Genesis 29:22 KJV

And Laban gathered together all the men of the place, and made a feast.


 

JACOB IS DECEIVED

According to custom, it was arranged that the bride should go in to the groom on the wedding night, veiled and perhaps when the room was in darkness. You can imagine how irate Jacob was in the morning when he found that his bride was Leah!

Now notice what Uncle Laban is doing—Leah was weak-eyed and not attractive. Rachel was beautiful.

Laban had tricked him, but excused the trick on the ground that the older daughter should be married first according to the local custom.

Then Laban said, “Fulfill her week (that is, carry through on the marriage to Leah) and we will give you this one also (Rachel) for the service which you will serve with me still another seven years.” At the end of the week-long wedding feast, Jacob also married Rachel, then served seven more years for her.

Jacob had sown deceit, and now he was reaping it!

Genesis 29:23-35 KJV

[23] And it came to pass in the evening, that he took Leah his daughter, and brought her to him; and he went in unto her.

[24] And Laban gave unto his daughter Leah Zilpah his maid for an handmaid.

[25] And it came to pass, that in the morning, behold, it was Leah: and he said to Laban, What is this thou hast done unto me? did not I serve with thee for Rachel? wherefore then hast thou beguiled me?

[26] And Laban said, It must not be so done in our country, to give the younger before the firstborn.

[27] Fulfil her week, and we will give thee this also for the service which thou shalt serve with me yet seven other years.

[28] And Jacob did so, and fulfilled her week: and he gave him Rachel his daughter to wife also.

[29] And Laban gave to Rachel his daughter Bilhah his handmaid to be her maid.

[30] And he went in also unto Rachel, and he loved also Rachel more than Leah, and served with him yet seven other years.

[31] And when the LORD saw that Leah was hated, he opened her womb: but Rachel was barren.

[32] And Leah conceived, and bare a son, and she called his name Reuben: for she said, Surely the LORD hath looked upon my affliction; now therefore my husband will love me.

[33] And she conceived again, and bare a son; and said, Because the LORD hath heard that I was hated, he hath therefore given me this son also: and she called his name Simeon.

[34] And she conceived again, and bare a son; and said, Now this time will my husband be joined unto me, because I have born him three sons: therefore was his name called Levi.

[35] And she conceived again, and bare a son: and she said, Now will I praise the LORD: therefore she called his name Judah; and left bearing.

Genesis 29:23 KJV

And it came to pass in the evening, that he took Leah his daughter, and brought her to him; and he went in unto her.


  • The act that consummated the marriage.

Genesis 29:24 KJV

And Laban gave unto his daughter Leah Zilpah his maid for an handmaid.


 

 

 

Genesis 29:25 KJV

And it came to pass, that in the morning, behold, it was Leah: and he said to Laban, What is this thou hast done unto me? did not I serve with thee for Rachel? wherefore then hast thou beguiled me?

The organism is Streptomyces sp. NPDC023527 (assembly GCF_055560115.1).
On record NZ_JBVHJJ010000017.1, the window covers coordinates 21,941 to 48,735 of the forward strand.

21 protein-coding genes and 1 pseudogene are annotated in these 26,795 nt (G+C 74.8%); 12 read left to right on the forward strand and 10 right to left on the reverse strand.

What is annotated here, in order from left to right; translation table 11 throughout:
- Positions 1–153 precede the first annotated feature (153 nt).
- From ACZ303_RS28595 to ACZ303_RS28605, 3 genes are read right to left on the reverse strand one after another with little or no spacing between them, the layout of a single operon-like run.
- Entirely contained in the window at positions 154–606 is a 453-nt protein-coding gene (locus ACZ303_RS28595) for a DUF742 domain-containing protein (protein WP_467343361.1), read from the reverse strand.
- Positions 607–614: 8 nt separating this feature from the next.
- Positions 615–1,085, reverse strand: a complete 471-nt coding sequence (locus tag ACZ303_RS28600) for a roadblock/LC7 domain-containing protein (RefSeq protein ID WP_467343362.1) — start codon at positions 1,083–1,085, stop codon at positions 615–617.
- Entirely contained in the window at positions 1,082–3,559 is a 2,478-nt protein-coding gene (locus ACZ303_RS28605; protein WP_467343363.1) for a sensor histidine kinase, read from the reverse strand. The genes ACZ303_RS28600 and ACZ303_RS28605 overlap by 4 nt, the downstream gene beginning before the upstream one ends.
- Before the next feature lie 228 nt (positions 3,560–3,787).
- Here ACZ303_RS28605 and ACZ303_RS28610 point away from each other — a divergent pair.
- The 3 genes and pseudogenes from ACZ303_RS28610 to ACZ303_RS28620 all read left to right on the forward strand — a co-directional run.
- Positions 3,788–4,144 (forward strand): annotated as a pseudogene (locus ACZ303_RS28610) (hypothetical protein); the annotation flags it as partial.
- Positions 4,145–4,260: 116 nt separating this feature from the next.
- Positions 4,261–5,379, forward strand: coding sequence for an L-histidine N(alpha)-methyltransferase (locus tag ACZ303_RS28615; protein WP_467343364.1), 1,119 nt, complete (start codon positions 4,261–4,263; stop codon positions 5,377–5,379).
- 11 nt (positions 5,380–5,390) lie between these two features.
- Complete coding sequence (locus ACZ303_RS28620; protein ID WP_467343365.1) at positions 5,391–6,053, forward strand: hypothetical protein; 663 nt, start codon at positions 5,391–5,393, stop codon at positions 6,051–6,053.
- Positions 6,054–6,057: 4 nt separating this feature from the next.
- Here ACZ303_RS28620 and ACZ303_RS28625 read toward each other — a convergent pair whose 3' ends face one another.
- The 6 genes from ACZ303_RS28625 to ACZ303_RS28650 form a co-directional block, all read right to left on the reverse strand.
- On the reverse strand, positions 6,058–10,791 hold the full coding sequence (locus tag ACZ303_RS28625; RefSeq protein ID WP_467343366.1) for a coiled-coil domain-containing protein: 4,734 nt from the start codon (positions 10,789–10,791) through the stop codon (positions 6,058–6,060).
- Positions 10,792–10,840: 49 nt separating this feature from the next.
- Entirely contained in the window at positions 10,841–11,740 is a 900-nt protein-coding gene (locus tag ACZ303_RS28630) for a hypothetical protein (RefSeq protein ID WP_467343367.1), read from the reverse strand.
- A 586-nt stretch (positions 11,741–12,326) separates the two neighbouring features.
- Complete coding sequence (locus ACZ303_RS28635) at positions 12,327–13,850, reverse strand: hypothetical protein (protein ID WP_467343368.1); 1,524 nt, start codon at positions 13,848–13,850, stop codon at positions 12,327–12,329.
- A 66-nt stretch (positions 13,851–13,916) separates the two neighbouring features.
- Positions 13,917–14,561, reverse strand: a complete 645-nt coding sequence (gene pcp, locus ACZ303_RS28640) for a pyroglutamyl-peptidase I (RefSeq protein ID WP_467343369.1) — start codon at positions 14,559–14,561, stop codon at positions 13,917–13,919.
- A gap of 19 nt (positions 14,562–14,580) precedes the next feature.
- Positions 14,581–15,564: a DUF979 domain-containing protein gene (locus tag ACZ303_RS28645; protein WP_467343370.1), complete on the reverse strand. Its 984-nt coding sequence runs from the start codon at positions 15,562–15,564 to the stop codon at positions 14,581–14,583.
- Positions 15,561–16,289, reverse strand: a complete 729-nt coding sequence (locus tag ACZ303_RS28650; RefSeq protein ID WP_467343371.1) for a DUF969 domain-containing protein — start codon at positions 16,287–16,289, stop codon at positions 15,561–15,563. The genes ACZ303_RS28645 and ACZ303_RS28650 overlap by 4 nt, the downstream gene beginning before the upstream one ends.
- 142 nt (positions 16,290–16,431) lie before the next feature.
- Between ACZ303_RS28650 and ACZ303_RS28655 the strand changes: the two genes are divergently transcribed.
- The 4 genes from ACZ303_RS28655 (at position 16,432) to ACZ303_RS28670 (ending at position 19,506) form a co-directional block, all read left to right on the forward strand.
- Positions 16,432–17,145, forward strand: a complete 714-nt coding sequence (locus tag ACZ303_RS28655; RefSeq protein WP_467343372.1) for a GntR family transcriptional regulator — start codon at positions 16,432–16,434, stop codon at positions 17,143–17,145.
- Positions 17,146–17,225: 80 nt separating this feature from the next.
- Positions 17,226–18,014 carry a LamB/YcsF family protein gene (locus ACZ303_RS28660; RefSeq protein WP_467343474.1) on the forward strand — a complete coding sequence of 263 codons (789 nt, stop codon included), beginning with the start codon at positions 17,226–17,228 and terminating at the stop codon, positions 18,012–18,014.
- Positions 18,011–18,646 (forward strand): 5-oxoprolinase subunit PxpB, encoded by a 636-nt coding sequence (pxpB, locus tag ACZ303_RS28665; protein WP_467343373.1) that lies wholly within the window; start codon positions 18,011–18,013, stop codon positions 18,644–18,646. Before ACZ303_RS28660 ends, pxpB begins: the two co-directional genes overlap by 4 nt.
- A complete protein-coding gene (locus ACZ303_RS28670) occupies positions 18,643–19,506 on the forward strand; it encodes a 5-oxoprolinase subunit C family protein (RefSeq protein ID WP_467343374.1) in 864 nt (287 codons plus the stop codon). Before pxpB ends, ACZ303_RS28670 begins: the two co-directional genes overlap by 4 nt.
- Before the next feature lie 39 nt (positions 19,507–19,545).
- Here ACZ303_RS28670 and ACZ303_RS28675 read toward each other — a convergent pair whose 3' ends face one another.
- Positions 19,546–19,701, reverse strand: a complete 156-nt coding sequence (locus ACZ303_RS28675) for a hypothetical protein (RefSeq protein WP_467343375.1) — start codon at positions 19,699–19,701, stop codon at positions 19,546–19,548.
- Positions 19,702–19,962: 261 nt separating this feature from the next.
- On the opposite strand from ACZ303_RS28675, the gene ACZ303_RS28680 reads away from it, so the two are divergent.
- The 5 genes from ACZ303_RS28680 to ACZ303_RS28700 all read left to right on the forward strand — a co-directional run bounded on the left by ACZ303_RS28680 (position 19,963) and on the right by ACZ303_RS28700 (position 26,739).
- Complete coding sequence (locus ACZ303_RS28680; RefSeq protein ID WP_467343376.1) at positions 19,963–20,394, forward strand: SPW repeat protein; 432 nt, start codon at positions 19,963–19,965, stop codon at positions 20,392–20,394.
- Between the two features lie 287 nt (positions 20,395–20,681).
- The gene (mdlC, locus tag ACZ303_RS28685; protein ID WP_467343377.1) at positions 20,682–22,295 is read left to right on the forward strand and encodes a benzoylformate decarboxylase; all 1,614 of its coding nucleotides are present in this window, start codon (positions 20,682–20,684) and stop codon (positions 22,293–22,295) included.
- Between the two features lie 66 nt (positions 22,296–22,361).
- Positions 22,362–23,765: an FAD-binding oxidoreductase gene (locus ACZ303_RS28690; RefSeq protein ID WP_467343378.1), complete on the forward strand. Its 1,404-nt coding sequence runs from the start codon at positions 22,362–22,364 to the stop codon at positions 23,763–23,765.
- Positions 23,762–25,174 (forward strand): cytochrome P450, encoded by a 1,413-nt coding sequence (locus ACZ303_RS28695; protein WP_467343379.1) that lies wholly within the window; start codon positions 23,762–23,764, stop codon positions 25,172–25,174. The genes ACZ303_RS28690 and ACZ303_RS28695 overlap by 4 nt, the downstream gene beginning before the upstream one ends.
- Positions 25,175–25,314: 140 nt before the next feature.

• He had pretended to be the right brother.
  • Now he was given the wrong sister.

Genesis 29:26 KJV

And Laban said, It must not be so done in our country, to give the younger before the firstborn.


  • To Jacob it is a criminal act that Laban has done, but notice how Uncle Laban passes it off.
  • He is an expert at this type of thing.
  • He tells Jacob that there was a little matter in the contract, a clause in the fine print, that he had forgotten to mention to Jacob.
  • It was a custom in their country that the elder daughter must marry first, and the younger daughter could not marry until the elder daughter was married.

Genesis 29:27 KJV

Fulfil her week, and we will give thee this also for the service which thou shalt serve with me yet seven other years.


  • The younger sister. The idea that it was okay to have more than one wife was not from God.
  • Jacob opted for polygamy.

Genesis 29:28 KJV

And Jacob did so, and fulfilled her week: and he gave him Rachel his daughter to wife also.


  • It is evident that the marriage of both sisters took place nearly about the same time, and that such a connection was then allowed, though afterwards prohibited (Leviticus 18:18).

Genesis 29:29 KJV

And Laban gave to Rachel his daughter Bilhah his handmaid to be her maid.


  • A father in good circumstances still gives his daughter from his household a female slave, over whom the young wife, independently of her husband, has the absolute control.

Genesis 29:30 KJV

And he went in also unto Rachel, and he loved also Rachel more than Leah, and served with him yet seven other years.


 

 

Genesis 29:31 KJV

And when the LORD saw that Leah was hated, he opened her womb: but Rachel was barren.


  • That is, not loved so much as she ought to have been.
  • Her becoming a mother ensured her rising in the estimation both of her husband and of society.

Genesis 29:32 KJV

And Leah conceived, and bare a son, and she called his name Reuben: for she said, Surely the LORD hath looked upon my affliction; now therefore my husband will love me.


  • Names were also significant; and those which Leah gave to her sons were expressive of her varying feelings of thankfulness or joy, or allusive to circumstances in the history of the family.

Genesis 29:33 KJV

And she conceived again, and bare a son; and said, Because the LORD hath heard that I was hated, he hath therefore given me this son also: and she called his name Simeon.


  • There was piety and wisdom in attaching a signification to names, as it tended to keep the bearer in remembrance of His duty and the claims of God.

Genesis 29:34 KJV

And she conceived again, and bare a son; and said, Now this time will my husband be joined unto me, because I have born him three sons: therefore was his name called Levi.


  • The name means “joined.” Leah “supposed that, in consequence of all these children, Jacob would become joined to her in as strong affection, at least, as he was to Rachel.
  • From Levi sprang the tribe of Levites, who instead of the first-born, were joined unto the priests in the service of the sanctuary.

Genesis 29:35 KJV

And she conceived again, and bare a son: and she said, Now will I praise the LORD: therefore she called his name Judah; and left bearing.


  • Notice her statement.
  • The Lord was her strength, not Jacob who never loved her.
  • The last phrase may also be significant.

I hope that you have really enjoyed this post,